• Are 4 months old - Guidelines from UK and the World Health Organisation recommend babies are not to be introduced to solid foods before 4 months old, and best around six months.  This guidance has been around for almost two decades.
  • Are 6 months old - most babies are ready around six months, but for some it will be 5 months, some 5 1/2 months, others 6 months, and others 7 months.  There is not a magic switch at 26 weeks old that makes a baby ready for solid food.


There are only THREE actual signs that a baby is ready for the introduction of solid food

  1. Babies lose their tongue thrust reflex.  This is something babies are born with as a protective mechanism to stop choking. They automatically push out of their mouth anything they can't handle.  (Have you every tried to give your baby calpol, as soon as you spoon or squirt it in their mouth, they push and split it straight back out) Around 5-6 months, babies lose this reflex
  2. Babies are able to put things to their mouth accurately on purpose.  A baby sees an object, picks it straight up and puts it straight in to their mouth.  It is not haphazard, or by luck, they do not miss their mouth and eventually get the object in.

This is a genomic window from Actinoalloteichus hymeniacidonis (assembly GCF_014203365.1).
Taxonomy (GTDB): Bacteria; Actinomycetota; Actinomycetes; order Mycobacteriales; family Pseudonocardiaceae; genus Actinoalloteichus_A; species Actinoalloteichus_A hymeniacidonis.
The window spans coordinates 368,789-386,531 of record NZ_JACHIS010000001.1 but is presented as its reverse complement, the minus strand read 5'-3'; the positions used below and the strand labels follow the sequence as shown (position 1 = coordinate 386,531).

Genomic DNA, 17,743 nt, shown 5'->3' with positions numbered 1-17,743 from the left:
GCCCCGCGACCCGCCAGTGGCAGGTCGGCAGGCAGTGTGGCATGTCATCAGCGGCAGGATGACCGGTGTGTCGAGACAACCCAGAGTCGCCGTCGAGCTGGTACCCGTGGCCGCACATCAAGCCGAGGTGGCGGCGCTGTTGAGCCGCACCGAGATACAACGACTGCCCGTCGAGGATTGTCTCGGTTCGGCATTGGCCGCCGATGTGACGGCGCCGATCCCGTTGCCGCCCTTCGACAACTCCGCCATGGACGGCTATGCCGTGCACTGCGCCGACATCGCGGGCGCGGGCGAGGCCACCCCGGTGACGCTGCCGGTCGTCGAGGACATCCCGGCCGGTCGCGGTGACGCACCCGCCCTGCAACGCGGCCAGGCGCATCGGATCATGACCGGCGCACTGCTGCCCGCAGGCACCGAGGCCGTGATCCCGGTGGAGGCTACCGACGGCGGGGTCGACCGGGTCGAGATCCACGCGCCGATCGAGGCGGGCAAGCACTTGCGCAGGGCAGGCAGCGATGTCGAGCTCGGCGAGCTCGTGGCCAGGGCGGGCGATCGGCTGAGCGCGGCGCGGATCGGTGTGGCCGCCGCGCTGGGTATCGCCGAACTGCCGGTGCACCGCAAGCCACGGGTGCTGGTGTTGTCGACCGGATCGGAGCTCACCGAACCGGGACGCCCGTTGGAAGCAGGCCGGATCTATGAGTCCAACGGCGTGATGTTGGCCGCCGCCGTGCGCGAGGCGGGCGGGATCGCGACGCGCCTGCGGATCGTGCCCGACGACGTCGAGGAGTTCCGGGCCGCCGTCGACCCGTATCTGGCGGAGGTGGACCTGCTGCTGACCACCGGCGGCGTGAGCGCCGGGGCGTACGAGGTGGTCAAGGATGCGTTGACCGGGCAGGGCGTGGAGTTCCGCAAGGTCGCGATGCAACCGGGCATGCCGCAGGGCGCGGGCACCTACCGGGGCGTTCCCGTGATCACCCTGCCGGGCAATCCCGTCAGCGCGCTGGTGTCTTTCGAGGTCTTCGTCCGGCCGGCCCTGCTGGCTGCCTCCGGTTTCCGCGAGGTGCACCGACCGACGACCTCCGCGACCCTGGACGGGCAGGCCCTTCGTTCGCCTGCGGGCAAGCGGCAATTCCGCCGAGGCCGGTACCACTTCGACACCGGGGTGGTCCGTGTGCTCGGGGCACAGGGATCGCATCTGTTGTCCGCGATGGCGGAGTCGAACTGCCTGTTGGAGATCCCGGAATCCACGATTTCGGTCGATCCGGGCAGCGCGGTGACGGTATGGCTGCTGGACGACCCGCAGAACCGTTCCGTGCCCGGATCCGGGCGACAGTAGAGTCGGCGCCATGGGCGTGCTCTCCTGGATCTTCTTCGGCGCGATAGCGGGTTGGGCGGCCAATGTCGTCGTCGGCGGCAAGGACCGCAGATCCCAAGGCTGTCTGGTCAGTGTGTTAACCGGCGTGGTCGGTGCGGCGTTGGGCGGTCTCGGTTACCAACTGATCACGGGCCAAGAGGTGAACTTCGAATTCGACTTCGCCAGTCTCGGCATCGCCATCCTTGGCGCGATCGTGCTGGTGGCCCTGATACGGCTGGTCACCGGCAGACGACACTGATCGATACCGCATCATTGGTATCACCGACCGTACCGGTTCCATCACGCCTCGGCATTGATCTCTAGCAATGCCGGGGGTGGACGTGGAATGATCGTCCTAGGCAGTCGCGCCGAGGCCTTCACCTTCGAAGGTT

3. They are able to sit up on their own without support (they still may topple over to one side or the other!)The back is straight, their head and neck are lifted.


This was just the start, we learned about the history of introducing solid food - pre-historic times infants were breastfed until about five years old!  At the beginning of the 1900's most babies were not given solid foods until about three years old, but with the changes in society, mothers going out to work etc, the introduction of solid foods became earlier and earlier, by the 1960's/70's it was common for solid foods to be given to babies as young as 6 weeks old.  


Thankfully, with increased scientific studies and a greater understanding of physiology and development by the 1990's 70%of babies were fed solids by 3 months old and in 1994 the government and the WHO recommended waiting till between four and six months.  In 2001 the guidance changed to wait until around six months.


This was facinating I can tell you.  We talked about as parents, what sort of attitude did we want our children to have towards food.  We learnt on how to present food - purees, mashed, finger good and more, meal times when you are starting off, meal ideas.  We discussed baby led weaning, fears around gagging and choking and so much more.



I'll be honest, I can't wait to run the first Mini Me Time Introducing Solid Foods workshop.  All you mama's (and papa's) are going to go away feeling confident, enthusastic, reassured, excited and with all the knowledge you could wish for to make the choices right for you and your mini me when it comes to starting with solid food.


Keep an eye out - I'm looking to schedule the first workshop in January - hope you can join me 


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TAGS: starting solids babyled weaning baby activities weaning